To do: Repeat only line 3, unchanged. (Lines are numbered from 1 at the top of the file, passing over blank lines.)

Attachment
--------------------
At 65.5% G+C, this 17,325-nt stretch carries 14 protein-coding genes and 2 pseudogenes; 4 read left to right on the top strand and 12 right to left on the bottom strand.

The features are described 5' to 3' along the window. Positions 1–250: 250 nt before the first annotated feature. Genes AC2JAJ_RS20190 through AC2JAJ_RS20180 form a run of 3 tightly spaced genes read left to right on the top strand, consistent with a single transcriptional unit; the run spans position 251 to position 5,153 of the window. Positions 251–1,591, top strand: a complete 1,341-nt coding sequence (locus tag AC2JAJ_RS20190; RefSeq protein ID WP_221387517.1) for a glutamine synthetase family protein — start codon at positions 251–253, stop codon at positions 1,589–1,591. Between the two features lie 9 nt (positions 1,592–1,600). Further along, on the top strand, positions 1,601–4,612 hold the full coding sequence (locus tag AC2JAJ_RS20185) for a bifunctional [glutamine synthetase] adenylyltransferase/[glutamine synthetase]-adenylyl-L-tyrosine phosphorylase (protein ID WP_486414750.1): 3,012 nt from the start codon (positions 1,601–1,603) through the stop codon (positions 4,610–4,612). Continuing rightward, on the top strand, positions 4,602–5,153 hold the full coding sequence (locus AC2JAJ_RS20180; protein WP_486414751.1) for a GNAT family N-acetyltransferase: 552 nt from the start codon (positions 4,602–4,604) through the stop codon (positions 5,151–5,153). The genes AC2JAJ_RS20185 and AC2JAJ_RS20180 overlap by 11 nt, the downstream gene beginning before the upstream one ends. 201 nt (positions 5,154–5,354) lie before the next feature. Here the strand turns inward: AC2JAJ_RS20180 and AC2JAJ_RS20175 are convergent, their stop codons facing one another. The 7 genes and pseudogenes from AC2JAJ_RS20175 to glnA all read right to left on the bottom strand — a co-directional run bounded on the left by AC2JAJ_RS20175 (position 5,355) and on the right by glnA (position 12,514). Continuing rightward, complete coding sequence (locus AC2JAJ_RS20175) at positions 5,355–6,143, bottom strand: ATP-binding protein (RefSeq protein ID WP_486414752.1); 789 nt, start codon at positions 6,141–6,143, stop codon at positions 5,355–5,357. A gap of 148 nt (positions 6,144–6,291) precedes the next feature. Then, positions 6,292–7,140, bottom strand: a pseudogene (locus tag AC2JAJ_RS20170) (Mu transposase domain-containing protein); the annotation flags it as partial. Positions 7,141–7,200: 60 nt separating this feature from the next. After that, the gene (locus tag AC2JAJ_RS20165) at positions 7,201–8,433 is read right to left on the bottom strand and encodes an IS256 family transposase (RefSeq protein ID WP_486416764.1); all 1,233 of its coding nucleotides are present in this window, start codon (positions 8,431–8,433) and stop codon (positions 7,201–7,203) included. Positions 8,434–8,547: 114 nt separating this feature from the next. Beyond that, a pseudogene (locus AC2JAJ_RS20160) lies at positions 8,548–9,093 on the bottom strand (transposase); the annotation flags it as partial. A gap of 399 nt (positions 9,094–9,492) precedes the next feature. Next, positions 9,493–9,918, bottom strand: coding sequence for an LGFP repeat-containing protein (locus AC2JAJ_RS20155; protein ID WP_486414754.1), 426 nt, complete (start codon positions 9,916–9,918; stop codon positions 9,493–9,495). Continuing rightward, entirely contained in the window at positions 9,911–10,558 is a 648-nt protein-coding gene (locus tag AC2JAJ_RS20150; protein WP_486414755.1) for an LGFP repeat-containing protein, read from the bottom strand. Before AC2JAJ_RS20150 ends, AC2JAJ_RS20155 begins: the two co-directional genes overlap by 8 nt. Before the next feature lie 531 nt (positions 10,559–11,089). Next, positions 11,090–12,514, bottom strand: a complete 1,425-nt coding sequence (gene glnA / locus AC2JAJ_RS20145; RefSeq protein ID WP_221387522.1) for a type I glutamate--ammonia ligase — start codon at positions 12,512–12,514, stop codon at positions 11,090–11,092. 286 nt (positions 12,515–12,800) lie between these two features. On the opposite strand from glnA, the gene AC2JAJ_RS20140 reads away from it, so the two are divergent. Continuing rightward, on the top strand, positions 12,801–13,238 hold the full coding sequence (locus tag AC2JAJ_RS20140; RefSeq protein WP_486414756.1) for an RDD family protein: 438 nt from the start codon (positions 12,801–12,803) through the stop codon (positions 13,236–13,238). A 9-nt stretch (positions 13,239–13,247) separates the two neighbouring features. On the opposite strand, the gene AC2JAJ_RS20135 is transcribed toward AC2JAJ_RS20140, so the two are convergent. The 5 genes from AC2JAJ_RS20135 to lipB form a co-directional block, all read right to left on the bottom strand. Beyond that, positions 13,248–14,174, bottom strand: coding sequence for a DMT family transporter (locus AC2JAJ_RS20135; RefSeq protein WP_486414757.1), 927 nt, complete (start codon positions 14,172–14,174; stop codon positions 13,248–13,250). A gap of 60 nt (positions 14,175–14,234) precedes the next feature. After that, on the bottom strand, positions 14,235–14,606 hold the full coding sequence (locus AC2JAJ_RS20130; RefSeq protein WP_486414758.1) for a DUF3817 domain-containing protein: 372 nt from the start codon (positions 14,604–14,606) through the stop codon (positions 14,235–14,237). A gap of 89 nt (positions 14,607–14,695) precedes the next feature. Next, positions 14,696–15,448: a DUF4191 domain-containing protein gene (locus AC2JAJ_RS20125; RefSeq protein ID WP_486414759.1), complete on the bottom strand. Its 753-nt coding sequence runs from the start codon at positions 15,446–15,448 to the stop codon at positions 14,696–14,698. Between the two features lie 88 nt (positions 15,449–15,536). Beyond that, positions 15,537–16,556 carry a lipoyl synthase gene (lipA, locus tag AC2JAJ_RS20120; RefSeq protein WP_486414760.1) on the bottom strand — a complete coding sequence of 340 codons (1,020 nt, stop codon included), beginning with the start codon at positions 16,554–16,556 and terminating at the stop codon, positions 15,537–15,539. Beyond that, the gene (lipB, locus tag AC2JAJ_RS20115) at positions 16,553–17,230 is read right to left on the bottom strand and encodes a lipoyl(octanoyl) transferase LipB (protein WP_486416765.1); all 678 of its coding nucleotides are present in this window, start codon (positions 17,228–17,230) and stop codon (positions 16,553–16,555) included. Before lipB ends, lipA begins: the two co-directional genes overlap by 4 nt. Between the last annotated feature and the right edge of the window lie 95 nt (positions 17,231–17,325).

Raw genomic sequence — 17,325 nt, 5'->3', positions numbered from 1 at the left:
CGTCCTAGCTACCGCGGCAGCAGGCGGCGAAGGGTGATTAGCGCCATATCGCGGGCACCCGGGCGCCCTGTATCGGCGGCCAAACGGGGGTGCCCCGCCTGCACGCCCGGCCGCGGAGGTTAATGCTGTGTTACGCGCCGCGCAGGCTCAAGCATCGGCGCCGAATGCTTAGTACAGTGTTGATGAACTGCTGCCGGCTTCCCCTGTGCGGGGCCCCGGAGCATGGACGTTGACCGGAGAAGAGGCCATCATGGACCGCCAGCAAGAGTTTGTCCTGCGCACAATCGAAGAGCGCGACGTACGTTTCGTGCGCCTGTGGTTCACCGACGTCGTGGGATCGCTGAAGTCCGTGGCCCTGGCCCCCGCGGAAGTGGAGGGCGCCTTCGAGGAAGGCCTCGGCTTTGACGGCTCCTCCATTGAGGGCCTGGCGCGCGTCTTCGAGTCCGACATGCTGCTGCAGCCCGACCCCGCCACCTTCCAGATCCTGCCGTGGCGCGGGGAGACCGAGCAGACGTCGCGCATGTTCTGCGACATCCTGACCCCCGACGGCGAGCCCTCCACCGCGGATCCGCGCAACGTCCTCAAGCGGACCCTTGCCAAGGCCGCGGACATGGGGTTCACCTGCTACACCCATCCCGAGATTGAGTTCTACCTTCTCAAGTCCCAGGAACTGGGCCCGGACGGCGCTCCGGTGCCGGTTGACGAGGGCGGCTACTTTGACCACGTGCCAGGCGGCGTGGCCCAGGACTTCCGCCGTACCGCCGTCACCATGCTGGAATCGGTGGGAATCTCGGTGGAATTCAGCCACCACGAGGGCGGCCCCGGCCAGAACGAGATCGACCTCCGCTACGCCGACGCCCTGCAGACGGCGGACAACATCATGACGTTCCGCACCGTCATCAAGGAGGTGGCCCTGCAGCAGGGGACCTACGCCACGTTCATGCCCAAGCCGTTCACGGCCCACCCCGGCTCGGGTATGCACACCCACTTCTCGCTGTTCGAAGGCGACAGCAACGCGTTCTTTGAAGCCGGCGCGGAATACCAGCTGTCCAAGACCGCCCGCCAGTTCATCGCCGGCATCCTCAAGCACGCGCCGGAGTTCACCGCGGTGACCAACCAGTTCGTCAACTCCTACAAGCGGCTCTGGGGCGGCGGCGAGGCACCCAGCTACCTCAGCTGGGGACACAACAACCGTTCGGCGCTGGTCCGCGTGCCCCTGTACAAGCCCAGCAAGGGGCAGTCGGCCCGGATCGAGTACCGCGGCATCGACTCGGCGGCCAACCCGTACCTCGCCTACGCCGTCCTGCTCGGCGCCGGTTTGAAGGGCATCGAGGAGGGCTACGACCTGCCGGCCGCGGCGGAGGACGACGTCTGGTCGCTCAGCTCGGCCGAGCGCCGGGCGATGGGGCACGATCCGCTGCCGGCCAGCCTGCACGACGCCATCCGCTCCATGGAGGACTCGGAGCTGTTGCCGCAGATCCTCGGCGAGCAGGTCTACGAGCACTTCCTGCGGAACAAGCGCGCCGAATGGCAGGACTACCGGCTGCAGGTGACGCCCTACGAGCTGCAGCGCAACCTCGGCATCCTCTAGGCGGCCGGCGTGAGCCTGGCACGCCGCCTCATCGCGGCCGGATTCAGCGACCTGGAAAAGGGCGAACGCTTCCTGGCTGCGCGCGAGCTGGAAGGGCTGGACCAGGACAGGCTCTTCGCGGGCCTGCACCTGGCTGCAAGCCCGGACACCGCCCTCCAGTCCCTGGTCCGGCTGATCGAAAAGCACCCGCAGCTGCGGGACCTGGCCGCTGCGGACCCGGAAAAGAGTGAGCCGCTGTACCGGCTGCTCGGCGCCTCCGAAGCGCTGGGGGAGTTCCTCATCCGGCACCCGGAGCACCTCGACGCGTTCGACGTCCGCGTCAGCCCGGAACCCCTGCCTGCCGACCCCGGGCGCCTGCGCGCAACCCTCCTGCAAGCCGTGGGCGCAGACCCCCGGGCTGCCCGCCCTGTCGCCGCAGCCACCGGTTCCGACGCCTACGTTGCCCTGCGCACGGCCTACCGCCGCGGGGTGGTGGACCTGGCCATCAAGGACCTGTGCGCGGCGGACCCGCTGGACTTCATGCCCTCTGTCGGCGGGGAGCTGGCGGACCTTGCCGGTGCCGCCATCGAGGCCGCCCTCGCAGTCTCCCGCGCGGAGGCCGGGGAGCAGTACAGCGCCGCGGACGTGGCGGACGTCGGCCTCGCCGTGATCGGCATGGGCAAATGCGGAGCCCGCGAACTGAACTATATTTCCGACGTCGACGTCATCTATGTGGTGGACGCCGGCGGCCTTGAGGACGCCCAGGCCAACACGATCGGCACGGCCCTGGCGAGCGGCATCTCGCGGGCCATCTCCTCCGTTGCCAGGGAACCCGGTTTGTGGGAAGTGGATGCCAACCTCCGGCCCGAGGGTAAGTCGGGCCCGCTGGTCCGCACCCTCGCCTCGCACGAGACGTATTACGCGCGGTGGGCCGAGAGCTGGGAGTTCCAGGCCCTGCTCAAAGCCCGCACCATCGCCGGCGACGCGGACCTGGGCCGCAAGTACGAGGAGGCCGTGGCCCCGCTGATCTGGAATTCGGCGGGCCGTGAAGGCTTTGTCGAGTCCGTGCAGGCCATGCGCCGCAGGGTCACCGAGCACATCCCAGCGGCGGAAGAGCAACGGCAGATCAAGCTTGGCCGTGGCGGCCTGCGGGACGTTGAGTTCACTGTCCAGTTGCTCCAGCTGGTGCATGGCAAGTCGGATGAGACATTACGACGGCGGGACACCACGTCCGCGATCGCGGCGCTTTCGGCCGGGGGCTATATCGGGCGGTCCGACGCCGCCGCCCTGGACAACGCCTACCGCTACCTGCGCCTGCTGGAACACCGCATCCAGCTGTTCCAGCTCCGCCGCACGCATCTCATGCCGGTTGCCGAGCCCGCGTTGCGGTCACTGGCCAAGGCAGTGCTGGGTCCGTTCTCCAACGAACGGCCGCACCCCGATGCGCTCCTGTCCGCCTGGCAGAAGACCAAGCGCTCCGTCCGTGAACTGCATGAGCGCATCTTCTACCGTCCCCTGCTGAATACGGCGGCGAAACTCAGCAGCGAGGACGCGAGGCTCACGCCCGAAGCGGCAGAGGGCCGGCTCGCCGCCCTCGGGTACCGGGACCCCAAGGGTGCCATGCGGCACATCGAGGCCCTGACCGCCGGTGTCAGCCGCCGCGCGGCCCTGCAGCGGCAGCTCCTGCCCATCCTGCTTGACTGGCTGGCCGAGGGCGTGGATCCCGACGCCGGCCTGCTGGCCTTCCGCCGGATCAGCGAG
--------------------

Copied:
Raw genomic sequence — 17,325 nt, 5'->3', positions numbered from 1 at the left: